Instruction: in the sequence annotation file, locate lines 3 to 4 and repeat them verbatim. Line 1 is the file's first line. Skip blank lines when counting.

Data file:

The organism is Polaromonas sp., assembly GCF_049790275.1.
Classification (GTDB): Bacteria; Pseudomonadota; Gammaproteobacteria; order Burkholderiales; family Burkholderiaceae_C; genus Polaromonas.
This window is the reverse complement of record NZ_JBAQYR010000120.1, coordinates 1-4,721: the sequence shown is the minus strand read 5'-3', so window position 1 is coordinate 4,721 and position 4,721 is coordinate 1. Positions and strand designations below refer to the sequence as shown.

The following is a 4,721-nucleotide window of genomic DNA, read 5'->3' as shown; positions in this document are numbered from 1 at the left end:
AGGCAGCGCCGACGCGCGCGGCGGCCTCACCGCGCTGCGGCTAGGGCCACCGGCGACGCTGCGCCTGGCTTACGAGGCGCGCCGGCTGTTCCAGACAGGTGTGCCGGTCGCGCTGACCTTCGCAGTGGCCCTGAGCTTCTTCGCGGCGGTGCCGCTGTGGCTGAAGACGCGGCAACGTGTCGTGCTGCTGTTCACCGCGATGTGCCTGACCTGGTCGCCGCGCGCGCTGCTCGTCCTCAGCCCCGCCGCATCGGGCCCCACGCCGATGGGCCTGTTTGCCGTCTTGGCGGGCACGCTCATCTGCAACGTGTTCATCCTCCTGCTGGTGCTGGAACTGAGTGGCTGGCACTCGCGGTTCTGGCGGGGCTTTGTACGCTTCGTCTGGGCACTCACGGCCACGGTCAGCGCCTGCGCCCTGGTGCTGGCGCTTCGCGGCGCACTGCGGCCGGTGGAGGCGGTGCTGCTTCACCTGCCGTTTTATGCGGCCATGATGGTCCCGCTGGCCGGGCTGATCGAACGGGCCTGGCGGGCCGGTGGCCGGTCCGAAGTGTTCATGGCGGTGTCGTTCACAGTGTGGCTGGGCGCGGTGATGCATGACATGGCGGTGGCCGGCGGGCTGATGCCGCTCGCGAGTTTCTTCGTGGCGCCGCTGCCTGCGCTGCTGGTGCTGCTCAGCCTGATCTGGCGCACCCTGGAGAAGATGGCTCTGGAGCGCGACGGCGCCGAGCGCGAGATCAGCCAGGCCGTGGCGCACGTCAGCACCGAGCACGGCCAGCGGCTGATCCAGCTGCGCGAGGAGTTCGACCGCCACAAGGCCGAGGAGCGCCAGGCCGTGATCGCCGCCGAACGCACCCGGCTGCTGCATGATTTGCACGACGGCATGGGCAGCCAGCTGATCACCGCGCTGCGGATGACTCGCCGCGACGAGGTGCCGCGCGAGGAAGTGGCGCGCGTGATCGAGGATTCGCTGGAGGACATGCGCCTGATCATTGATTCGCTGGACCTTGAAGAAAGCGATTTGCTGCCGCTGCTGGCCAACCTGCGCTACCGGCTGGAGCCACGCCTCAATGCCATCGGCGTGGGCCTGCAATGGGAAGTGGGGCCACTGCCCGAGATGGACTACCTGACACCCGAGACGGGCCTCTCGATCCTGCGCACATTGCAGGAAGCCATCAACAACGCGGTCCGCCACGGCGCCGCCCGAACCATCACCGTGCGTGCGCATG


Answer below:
This window is the reverse complement of record NZ_JBAQYR010000120.1, coordinates 1-4,721: the sequence shown is the minus strand read 5'-3', so window position 1 is coordinate 4,721 and position 4,721 is coordinate 1. Positions and strand designations below refer to the sequence as shown.

The following is a 4,721-nucleotide window of genomic DNA, read 5'->3' as shown; positions in this document are numbered from 1 at the left end: